Over the last few years, Missouri has cleared the way for more people in the state to find work and has also lowered barriers of those moving into its towns and cities to pursue employment.
This change was a long time coming. Excessively burdensome occupational licensing laws can be extremely detrimental to small business owners, military spouses, and a community and economy in general.
A few sharp elected officials in Missouri — those like Rep. Derek Grier and Gov. Mike Parson — took note of this, and just last year successfully enacted legislation implementing universal licensing recognition in the state.
This means people with occupational licenses — including architects, dental hygienists, and psychologists — can now move to Missouri and work in their licensed professions without going through expensive and time-consuming recertification in the state. The legislation also narrowed the ways in which licensing boards can deny licenses based on criminal history to make sure there is a tighter relationship between the crime committed and the job one would perform which can also help reduce recidivism rates.
In light of the pandemic, it is notable that Missouri is working to allow foreign-trained physicians, whose credentials meet licensing board standards, to work in America. Even before the pandemic, America faced a daunting and growing shortage of physicians — and it is only going to get worse. Doctors who immigrate here face an expensive and long licensing process, and immigrant health care professionals are extensively underemployed in America. Legislation like this would be transformational for the health care system and set Missouri ahead of every other state. Another bill sponsored by Sen. Denny Hoskins would expand the Advanced Practice Registered Nurse (APRN) scope of practice which would allow nurses to give more care while reducing costs. It’s a model that works successfully in many states, and clearly, lawmakers hope will work well in Missouri.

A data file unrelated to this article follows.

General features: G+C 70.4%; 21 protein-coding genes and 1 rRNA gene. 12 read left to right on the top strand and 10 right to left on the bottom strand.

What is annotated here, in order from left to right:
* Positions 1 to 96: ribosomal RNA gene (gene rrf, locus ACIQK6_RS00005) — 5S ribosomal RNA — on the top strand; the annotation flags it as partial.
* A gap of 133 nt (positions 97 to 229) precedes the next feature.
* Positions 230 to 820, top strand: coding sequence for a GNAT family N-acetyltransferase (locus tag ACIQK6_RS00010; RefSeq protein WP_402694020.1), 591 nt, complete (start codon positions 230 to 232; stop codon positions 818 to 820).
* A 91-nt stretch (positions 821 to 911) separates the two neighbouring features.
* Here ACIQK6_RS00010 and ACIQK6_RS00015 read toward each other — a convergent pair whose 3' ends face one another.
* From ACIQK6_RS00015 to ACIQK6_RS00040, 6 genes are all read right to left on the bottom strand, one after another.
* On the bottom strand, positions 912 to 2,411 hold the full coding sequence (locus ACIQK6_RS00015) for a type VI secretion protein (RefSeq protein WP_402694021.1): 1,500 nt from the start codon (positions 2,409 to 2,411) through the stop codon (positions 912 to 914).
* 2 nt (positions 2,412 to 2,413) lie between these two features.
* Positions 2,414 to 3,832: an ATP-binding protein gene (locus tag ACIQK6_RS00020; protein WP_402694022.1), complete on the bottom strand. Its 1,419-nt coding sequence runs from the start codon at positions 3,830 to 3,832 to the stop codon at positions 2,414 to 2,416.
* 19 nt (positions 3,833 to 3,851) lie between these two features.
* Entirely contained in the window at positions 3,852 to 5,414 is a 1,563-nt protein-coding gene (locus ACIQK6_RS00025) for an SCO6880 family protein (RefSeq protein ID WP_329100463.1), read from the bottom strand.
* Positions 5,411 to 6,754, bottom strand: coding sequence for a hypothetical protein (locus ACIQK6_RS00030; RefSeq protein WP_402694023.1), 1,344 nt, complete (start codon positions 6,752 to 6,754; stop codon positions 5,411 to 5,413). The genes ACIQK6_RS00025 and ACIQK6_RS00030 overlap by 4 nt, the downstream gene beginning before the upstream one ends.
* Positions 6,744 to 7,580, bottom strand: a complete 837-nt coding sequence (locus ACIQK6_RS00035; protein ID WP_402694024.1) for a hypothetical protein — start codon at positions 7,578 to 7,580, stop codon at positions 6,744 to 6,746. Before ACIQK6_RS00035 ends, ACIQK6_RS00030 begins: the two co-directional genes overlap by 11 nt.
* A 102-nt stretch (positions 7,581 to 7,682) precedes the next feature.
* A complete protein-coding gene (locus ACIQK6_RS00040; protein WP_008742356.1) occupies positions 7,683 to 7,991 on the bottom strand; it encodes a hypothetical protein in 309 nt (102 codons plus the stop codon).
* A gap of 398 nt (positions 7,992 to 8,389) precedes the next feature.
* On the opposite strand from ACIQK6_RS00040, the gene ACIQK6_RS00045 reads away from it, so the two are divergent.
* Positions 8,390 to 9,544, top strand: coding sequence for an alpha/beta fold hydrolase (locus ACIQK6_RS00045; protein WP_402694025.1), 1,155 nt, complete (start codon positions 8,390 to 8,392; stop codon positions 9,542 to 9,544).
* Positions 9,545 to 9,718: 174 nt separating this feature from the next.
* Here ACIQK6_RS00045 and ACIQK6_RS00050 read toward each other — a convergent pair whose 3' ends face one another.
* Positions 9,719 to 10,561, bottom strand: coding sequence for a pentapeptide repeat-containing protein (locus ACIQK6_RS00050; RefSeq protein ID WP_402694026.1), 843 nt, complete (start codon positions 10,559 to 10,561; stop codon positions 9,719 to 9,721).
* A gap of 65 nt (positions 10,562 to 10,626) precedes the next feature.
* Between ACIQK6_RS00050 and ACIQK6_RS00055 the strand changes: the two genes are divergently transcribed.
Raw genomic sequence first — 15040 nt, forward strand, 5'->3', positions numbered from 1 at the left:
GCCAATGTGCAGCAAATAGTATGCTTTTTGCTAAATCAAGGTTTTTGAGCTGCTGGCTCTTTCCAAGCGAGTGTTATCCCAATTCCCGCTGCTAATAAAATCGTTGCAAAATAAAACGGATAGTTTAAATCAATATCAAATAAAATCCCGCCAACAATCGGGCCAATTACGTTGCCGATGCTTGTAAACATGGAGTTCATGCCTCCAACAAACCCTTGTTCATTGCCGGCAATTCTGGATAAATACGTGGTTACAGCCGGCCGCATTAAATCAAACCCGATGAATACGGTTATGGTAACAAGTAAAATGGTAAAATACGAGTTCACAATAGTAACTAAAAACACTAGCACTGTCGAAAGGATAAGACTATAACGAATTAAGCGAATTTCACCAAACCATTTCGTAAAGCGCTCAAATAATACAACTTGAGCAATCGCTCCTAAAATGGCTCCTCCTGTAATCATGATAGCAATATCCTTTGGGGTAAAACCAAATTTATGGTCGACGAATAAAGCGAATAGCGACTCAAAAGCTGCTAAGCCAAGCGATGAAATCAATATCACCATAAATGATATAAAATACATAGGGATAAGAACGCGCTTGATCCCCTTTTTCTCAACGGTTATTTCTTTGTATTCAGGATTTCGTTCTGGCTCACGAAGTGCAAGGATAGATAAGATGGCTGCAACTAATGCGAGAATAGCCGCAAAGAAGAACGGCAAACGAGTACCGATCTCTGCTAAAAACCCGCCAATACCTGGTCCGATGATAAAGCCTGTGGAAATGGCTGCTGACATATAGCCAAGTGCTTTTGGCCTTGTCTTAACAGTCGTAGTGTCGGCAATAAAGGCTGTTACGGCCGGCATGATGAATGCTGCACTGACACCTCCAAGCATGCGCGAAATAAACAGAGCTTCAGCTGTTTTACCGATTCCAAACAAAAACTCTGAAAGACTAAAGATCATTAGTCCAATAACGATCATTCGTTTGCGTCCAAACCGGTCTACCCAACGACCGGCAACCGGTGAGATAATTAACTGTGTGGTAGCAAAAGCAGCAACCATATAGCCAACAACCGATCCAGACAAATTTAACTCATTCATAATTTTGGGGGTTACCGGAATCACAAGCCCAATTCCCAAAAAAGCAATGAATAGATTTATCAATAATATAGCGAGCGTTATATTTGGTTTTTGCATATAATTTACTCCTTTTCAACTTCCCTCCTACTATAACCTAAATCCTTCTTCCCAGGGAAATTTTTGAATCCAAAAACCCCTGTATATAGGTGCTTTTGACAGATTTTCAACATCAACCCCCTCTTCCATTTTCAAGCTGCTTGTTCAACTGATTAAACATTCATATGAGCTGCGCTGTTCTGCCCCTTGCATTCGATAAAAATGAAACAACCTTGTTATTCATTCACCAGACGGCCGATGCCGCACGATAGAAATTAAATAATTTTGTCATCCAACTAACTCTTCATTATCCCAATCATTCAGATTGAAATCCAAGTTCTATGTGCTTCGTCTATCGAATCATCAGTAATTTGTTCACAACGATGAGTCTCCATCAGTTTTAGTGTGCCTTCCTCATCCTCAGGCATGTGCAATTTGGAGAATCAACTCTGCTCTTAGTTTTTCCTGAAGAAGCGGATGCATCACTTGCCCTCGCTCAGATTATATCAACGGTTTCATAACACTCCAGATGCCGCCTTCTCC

But licensing reforms don’t stop there. Missouri has 21 military bases, and legislation spearheaded by Republicans in the state legislature would also allow military spouses to more easily have their licenses recognized so that they can move to Missouri and work. Too often, military families move to a new state and lose an income because of the licensing process. Another bill, HB 491, is not quite licensing reform, but similar in that it allows people to work from their homes without arbitrary government restrictions. Many localities have laws that prevent home-based businesses even when they have no impact on the neighborhood.
Finally, another bill from Sen. Andrew Koenig would allow people with criminal records to find out from occupational licensing boards whether their record would disqualify them from being able to acquire a license. As people try to get back on their feet, they have to know what’s open to them before investing time and money, if we want them to succeed.
All of this new work follows past attempts to make Missouri a member of medical licensing compacts, reduce licensing requirements for barbers, allow people to work while waiting for their license from another state to be recognized, and more.
Other states should seek to reduce government red tape and bureaucracy in order to make their economies more competitive the way Missouri is trying to.
Shoshana Weissmann is a fellow at the R Street Institute, a free-market think tank.